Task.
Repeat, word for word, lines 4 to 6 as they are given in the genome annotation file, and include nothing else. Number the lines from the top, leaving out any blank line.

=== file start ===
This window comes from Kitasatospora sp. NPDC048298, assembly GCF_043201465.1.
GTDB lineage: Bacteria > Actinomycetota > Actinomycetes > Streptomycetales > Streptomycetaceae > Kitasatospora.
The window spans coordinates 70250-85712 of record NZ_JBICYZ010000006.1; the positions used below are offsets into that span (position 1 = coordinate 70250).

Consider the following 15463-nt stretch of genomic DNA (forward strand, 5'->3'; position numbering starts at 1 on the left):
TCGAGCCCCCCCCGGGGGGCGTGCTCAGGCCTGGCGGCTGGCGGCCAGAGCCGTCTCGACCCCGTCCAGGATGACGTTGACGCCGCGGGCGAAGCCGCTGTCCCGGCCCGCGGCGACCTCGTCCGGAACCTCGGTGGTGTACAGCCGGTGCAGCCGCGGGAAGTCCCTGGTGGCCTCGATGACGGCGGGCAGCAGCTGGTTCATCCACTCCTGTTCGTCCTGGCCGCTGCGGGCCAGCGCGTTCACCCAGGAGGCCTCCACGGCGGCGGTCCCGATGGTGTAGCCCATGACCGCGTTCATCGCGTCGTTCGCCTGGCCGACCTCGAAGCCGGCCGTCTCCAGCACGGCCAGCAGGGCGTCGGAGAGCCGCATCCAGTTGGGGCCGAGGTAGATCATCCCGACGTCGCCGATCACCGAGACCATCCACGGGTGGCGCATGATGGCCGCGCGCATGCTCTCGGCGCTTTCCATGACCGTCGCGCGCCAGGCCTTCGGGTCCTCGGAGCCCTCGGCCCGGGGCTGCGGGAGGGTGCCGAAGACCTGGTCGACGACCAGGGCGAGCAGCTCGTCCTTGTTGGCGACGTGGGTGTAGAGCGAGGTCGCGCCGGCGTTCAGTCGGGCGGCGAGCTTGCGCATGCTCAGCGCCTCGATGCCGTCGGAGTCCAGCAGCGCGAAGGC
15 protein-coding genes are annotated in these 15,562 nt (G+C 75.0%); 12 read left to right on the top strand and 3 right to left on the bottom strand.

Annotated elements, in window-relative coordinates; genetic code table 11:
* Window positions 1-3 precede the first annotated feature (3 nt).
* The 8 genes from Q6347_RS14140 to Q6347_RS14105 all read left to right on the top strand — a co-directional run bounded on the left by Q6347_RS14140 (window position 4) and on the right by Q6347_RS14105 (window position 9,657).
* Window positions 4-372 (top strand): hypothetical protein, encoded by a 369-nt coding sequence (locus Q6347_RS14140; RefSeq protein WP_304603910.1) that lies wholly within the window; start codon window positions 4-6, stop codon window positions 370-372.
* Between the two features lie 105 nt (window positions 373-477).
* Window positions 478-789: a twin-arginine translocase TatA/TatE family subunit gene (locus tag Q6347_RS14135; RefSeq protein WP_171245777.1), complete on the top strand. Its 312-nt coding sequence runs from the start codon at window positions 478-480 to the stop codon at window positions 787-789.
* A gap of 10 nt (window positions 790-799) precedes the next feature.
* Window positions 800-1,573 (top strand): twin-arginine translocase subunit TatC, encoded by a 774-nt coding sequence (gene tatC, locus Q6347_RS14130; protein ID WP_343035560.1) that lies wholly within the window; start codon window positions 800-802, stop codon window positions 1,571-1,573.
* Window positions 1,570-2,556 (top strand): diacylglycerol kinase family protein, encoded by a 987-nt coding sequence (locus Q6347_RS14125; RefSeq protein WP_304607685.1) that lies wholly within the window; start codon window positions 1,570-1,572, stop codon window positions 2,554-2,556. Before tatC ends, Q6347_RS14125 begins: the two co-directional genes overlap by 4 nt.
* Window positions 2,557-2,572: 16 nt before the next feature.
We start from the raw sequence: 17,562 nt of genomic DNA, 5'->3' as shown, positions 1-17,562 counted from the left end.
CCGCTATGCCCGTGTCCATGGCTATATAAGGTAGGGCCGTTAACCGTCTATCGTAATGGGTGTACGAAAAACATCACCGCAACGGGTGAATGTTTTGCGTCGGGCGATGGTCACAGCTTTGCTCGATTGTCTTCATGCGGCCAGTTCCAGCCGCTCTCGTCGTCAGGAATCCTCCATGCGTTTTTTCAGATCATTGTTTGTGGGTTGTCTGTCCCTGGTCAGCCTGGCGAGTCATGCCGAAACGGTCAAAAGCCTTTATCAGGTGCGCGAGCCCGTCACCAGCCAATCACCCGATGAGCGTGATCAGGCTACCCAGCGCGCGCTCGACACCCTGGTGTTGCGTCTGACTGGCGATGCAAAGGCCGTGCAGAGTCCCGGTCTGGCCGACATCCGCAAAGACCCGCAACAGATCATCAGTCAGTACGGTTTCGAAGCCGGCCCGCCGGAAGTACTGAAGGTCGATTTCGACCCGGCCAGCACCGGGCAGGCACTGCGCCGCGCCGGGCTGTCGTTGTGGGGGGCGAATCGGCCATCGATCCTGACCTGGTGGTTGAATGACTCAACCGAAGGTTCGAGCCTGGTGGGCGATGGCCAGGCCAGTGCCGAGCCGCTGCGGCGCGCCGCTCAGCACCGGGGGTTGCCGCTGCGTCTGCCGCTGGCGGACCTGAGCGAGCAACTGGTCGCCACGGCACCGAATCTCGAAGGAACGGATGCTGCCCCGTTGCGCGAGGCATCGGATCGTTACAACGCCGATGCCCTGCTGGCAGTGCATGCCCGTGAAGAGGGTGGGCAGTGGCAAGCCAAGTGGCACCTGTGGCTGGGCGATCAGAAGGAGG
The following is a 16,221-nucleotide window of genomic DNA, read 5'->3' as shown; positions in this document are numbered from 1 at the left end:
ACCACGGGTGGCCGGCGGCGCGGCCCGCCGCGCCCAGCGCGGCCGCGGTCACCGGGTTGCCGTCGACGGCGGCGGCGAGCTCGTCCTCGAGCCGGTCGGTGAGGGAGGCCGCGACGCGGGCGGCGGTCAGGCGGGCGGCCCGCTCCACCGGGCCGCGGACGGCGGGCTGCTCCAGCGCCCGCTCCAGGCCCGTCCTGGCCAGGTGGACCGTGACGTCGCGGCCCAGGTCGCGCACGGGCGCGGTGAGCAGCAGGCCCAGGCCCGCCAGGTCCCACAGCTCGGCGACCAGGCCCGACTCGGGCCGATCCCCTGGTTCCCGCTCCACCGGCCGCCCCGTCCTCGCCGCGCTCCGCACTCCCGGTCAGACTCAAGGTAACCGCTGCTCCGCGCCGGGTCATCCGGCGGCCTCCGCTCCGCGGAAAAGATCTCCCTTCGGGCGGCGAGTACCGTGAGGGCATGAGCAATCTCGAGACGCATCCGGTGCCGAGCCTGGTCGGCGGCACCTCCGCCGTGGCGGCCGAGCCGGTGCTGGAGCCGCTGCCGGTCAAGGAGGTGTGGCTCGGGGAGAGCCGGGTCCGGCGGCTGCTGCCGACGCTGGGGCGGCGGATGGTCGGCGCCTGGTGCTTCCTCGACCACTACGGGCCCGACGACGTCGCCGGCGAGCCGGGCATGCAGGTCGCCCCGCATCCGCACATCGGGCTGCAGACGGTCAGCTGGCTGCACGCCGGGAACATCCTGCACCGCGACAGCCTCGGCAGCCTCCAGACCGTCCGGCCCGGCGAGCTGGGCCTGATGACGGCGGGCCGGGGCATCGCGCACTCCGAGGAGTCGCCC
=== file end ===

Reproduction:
Consider the following 15463-nt stretch of genomic DNA (forward strand, 5'->3'; position numbering starts at 1 on the left):
TCGAGCCCCCCCCGGGGGGCGTGCTCAGGCCTGGCGGCTGGCGGCCAGAGCCGTCTCGACCCCGTCCAGGATGACGTTGACGCCGCGGGCGAAGCCGCTGTCCCGGCCCGCGGCGACCTCGTCCGGAACCTCGGTGGTGTACAGCCGGTGCAGCCGCGGGAAGTCCCTGGTGGCCTCGATGACGGCGGGCAGCAGCTGGTTCATCCACTCCTGTTCGTCCTGGCCGCTGCGGGCCAGCGCGTTCACCCAGGAGGCCTCCACGGCGGCGGTCCCGATGGTGTAGCCCATGACCGCGTTCATCGCGTCGTTCGCCTGGCCGACCTCGAAGCCGGCCGTCTCCAGCACGGCCAGCAGGGCGTCGGAGAGCCGCATCCAGTTGGGGCCGAGGTAGATCATCCCGACGTCGCCGATCACCGAGACCATCCACGGGTGGCGCATGATGGCCGCGCGCATGCTCTCGGCGCTTTCCATGACCGTCGCGCGCCAGGCCTTCGGGTCCTCGGAGCCCTCGGCCCGGGGCTGCGGGAGGGTGCCGAAGACCTGGTCGACGACCAGGGCGAGCAGCTCGTCCTTGTTGGCGACGTGGGTGTAGAGCGAGGTCGCGCCGGCGTTCAGTCGGGCGGCGAGCTTGCGCATGCTCAGCGCCTCGATGCCGTCGGAGTCCAGCAGCGCGAAGGC
15 protein-coding genes are annotated in these 15,562 nt (G+C 75.0%); 12 read left to right on the top strand and 3 right to left on the bottom strand.